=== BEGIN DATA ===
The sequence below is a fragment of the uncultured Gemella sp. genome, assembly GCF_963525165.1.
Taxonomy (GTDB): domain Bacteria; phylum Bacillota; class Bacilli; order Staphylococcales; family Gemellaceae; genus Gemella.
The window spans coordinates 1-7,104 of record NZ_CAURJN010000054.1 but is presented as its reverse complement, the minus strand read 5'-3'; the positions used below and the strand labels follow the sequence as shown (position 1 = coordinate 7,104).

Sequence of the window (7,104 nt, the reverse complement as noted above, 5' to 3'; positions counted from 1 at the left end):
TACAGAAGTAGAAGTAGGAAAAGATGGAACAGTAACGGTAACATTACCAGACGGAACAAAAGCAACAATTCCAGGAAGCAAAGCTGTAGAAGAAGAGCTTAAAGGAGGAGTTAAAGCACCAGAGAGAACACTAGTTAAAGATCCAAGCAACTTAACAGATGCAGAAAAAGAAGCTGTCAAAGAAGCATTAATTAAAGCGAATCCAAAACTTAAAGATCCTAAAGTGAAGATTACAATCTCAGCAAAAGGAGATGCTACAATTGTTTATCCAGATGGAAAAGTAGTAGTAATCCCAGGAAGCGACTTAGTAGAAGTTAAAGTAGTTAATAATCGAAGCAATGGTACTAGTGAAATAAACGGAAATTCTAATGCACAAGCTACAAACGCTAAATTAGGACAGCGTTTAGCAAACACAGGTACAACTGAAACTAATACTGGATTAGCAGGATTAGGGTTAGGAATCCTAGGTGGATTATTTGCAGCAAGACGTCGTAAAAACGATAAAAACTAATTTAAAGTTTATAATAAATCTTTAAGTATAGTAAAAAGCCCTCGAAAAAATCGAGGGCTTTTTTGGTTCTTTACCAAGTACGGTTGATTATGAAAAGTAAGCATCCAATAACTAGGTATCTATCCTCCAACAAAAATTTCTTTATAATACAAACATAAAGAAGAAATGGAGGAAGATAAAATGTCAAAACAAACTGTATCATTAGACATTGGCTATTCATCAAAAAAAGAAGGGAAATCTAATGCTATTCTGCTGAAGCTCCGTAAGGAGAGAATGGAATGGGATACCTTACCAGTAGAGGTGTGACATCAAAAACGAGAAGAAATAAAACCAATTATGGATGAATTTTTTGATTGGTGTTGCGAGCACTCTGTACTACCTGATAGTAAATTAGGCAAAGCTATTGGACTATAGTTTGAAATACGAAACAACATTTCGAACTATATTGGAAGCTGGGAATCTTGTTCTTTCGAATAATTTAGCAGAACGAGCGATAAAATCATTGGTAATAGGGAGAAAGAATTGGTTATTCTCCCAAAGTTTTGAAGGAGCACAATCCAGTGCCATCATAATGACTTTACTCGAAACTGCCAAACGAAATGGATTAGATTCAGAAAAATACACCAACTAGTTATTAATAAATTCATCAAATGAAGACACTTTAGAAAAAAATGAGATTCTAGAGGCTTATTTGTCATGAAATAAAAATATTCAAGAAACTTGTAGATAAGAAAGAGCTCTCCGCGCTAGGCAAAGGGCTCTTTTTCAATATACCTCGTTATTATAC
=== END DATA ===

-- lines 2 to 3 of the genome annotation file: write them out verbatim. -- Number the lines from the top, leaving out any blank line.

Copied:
Taxonomy (GTDB): domain Bacteria; phylum Bacillota; class Bacilli; order Staphylococcales; family Gemellaceae; genus Gemella.
The window spans coordinates 1-7,104 of record NZ_CAURJN010000054.1 but is presented as its reverse complement, the minus strand read 5'-3'; the positions used below and the strand labels follow the sequence as shown (position 1 = coordinate 7,104).